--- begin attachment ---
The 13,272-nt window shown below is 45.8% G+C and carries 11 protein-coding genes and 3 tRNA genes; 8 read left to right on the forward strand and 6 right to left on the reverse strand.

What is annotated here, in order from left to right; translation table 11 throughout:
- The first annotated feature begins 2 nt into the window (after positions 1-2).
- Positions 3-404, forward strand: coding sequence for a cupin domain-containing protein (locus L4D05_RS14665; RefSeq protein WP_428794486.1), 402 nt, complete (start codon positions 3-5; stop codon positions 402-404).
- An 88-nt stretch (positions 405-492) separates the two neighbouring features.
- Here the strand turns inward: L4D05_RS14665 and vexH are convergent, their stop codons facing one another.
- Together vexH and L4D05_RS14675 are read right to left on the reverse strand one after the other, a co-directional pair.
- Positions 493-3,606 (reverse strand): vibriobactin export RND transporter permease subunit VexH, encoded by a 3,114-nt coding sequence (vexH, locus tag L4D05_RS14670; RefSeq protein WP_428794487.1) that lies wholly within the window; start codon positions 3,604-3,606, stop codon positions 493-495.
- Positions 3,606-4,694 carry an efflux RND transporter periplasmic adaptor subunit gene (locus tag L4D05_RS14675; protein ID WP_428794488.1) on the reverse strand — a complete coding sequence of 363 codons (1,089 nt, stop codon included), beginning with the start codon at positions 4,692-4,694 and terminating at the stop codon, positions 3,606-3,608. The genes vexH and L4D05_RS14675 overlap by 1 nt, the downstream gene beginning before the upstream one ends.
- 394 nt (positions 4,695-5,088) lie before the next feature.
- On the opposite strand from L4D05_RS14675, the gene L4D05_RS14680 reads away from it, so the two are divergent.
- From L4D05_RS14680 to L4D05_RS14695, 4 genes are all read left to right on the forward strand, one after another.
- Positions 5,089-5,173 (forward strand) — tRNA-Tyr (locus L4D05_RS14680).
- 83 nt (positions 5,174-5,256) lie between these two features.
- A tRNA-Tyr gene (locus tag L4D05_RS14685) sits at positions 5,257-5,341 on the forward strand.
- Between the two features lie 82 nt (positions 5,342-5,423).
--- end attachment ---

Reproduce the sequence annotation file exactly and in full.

The 13,272-nt window shown below is 45.8% G+C and carries 11 protein-coding genes and 3 tRNA genes; 8 read left to right on the forward strand and 6 right to left on the reverse strand.

What is annotated here, in order from left to right; translation table 11 throughout:
- The first annotated feature begins 2 nt into the window (after positions 1-2).
- Positions 3-404, forward strand: coding sequence for a cupin domain-containing protein (locus L4D05_RS14665; RefSeq protein WP_428794486.1), 402 nt, complete (start codon positions 3-5; stop codon positions 402-404).
- An 88-nt stretch (positions 405-492) separates the two neighbouring features.
- Here the strand turns inward: L4D05_RS14665 and vexH are convergent, their stop codons facing one another.
- Together vexH and L4D05_RS14675 are read right to left on the reverse strand one after the other, a co-directional pair.
- Positions 493-3,606 (reverse strand): vibriobactin export RND transporter permease subunit VexH, encoded by a 3,114-nt coding sequence (vexH, locus tag L4D05_RS14670; RefSeq protein WP_428794487.1) that lies wholly within the window; start codon positions 3,604-3,606, stop codon positions 493-495.
- Positions 3,606-4,694 carry an efflux RND transporter periplasmic adaptor subunit gene (locus tag L4D05_RS14675; protein ID WP_428794488.1) on the reverse strand — a complete coding sequence of 363 codons (1,089 nt, stop codon included), beginning with the start codon at positions 4,692-4,694 and terminating at the stop codon, positions 3,606-3,608. The genes vexH and L4D05_RS14675 overlap by 1 nt, the downstream gene beginning before the upstream one ends.
- 394 nt (positions 4,695-5,088) lie before the next feature.
- On the opposite strand from L4D05_RS14675, the gene L4D05_RS14680 reads away from it, so the two are divergent.
- From L4D05_RS14680 to L4D05_RS14695, 4 genes are all read left to right on the forward strand, one after another.
- Positions 5,089-5,173 (forward strand) — tRNA-Tyr (locus L4D05_RS14680).
- 83 nt (positions 5,174-5,256) lie between these two features.
- A tRNA-Tyr gene (locus tag L4D05_RS14685) sits at positions 5,257-5,341 on the forward strand.
- Between the two features lie 82 nt (positions 5,342-5,423).